Monday, June 5, 2023

Debunking the Debunking of Rough Stone Rolling


The Stoddards trying to read Rough Stone Rolling

    The last time I discussed Rough Stone Rolling on social media I received many thoughtless drive by posts. I ignored them at the time because I don’t want to reward lazy thinking. But I suspected at the time that their link contained very poor reasoning and after a bit of examination I was correct. This post show the many flaws in the debunking site devoted to Rough Stone Rolling. The Stoddards, writing for the Joseph Smith Foundation misrepresent Bushman’s work by relying on sloppy and sometimes malicious editing to the point that we lose a true picture of Joseph Smith as a flawed but still impressive prophet. (All quotes from the debunking website unless otherwise noted.) 

    The first two complaints about RSR had no citations:

    They object that Bushman supposedly said Joseph was involved in ritual magic who used peep stones to find treasure.

    If they want to debunk a book and can’t do better than a social media post I see no need to respond. The next items had footnotes:

    They contend RSR says Joseph Smith suffered from “treasure-seeking greed,” “anger,” and “easily-bruised pride,”

    Greed is simply the implication of Moroni’s warning to Joseph, which is canonized in church history. Bushman cited Moroni’s words along with Oliver Cowdery and Lucy Mack Smith saying Joseph immediately thought of financial concerns when seeing the plates: [Moroni told] me that Satan would try to tempt me (in consequence of the indigent circumstances of my father’s family), to get the plates for the purpose of getting rich. This he forbade me, saying that I must have no other object in view in getting the plates but to glorify God, and must not be influenced by any other motive than that of building his kingdom; otherwise I could not get them. Js History 1:40, 53.

    Joseph’s anger is seen in his own letters such as the one Bushman quoted on page 187 of RSR and cited in fn 44. The Stoddards seem to be under the impression that Joseph never had any emotion. But we don’t feel Moroni is any less of a man that could shake the foundations of hell because he showed anger, and we shouldn’t be offended over Joseph’s.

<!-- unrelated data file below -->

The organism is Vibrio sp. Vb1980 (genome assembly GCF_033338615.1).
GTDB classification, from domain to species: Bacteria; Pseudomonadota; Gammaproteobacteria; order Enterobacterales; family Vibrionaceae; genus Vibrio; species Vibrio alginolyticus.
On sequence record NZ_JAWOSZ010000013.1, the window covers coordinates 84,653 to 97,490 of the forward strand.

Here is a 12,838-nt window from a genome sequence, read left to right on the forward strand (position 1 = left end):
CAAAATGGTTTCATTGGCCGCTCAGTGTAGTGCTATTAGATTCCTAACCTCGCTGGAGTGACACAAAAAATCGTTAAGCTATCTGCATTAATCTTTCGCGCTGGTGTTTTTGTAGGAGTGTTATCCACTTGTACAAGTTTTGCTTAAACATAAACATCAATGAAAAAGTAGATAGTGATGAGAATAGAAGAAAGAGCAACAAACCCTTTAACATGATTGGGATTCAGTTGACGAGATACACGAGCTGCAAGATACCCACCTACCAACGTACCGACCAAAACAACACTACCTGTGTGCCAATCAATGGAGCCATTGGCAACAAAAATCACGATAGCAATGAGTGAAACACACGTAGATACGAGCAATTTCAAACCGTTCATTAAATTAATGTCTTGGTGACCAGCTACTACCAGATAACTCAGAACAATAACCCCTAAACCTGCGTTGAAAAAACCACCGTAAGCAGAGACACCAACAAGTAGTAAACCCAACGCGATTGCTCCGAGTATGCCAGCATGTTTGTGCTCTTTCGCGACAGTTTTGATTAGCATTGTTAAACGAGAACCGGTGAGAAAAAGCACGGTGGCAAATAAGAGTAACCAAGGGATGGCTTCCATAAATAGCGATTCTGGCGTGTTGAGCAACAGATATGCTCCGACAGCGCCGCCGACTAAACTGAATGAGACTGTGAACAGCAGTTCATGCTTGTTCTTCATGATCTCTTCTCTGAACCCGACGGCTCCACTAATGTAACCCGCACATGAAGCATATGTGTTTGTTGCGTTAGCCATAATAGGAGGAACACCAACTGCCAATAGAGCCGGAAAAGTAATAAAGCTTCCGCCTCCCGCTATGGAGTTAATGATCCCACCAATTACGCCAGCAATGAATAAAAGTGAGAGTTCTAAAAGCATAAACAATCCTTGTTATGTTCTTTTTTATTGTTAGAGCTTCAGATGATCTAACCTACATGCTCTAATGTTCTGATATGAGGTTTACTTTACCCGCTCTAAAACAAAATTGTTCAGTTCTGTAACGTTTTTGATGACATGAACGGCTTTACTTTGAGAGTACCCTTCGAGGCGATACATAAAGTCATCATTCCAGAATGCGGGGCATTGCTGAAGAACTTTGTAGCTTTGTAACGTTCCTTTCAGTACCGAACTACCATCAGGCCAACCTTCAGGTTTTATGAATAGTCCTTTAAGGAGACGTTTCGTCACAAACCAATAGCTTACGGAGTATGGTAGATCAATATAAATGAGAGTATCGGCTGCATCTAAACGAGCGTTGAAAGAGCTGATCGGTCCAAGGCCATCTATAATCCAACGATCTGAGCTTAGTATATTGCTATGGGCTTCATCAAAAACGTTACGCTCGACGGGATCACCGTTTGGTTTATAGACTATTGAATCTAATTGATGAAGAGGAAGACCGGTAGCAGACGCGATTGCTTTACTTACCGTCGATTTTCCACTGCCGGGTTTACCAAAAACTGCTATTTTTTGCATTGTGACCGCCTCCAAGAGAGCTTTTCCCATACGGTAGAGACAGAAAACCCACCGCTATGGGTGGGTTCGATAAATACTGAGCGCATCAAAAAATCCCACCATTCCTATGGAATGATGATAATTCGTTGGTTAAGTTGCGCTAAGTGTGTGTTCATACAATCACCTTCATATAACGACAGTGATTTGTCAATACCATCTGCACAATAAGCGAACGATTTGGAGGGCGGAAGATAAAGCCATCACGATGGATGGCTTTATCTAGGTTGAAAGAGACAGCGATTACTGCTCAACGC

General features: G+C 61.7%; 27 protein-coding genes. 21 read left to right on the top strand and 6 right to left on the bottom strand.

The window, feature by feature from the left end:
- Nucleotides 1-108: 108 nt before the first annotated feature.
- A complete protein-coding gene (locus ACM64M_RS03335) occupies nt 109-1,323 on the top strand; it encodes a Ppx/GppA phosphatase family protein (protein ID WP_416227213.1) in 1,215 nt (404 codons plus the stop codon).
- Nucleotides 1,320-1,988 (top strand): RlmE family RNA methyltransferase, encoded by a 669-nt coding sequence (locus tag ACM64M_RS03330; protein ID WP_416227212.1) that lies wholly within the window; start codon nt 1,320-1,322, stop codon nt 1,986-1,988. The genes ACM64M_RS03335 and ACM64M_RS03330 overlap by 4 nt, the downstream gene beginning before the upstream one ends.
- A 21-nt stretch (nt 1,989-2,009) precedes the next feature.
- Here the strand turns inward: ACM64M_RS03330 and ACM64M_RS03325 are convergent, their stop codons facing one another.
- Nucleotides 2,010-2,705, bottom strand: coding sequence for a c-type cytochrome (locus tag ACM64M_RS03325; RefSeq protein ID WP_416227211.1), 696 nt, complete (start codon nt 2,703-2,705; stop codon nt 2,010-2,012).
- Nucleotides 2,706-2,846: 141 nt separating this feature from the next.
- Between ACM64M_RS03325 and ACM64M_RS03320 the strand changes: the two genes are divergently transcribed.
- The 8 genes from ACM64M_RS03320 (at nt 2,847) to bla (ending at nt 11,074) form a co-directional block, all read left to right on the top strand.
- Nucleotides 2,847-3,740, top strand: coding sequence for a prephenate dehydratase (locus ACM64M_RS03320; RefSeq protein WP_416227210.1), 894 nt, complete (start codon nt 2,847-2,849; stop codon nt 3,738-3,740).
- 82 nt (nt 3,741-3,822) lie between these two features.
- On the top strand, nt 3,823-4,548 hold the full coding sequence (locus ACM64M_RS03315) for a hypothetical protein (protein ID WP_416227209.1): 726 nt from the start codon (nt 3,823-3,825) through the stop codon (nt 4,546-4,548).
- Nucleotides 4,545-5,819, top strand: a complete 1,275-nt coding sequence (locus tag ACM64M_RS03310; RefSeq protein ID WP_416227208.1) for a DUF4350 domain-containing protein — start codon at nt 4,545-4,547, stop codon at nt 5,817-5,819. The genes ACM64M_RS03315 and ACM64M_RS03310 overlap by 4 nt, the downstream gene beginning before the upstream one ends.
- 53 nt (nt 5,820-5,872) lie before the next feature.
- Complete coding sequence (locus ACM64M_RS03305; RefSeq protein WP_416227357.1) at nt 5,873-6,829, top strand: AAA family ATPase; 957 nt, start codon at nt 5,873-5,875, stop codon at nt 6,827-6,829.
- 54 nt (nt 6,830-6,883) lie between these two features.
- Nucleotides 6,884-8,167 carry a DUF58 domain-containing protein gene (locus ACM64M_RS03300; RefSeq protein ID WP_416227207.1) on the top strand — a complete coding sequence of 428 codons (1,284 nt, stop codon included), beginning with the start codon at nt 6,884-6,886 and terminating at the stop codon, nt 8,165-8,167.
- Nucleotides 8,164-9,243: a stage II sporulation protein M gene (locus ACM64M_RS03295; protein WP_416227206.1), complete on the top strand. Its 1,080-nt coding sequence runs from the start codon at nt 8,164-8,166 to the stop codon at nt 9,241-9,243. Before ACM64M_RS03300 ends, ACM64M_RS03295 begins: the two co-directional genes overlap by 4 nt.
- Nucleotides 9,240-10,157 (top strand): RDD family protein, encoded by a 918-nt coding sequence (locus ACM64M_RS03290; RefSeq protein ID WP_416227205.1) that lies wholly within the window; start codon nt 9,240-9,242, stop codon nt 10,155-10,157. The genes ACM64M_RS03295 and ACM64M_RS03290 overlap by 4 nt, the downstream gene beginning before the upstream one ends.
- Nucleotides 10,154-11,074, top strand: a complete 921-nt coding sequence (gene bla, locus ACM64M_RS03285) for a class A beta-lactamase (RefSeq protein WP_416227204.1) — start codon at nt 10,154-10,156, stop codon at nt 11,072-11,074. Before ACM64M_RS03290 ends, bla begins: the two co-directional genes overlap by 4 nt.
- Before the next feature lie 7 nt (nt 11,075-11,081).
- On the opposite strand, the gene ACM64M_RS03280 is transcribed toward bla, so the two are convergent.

Bushman isn’t insulting Joseph by describing his personality. This is a common complaint in just about every criticism of Bushman, and I will give same answer. Studying everything about Joseph, and not the whitewashed sanitized version of him will lead to stronger testimonies that can withstand new and unexpected information, because it already fits in the paradigm of the awesome and imperfect prophet.

    Getting back to Smith’s anger, we have many accounts of Joseph’s anger because his admirers shared these stories to show how great he was despite his flaws. In the example the Stoddards cite on page 249 and 250 of RSR they make it seem like Bushman simply denigrates the prophet. But when you put the statement in context, Bushman discusses Josephs anger, but also his leadership skills, and how the high council sided with Joseph because “they sensed that their prophet had a right to rebuke his followers, fiercely if necessary. Their dismay at his anger was balanced by their love of his good nature.”

    There is an irony here, as quoting outrageous information out of context is an anti-Mormon method. I find it very sad and saying that the Stoddards have to do the same shady tactic to try and slam Bushman. That should tell you how much to trust their quotes and videos, and why you should read Bushman, and pour through his citations for yourself.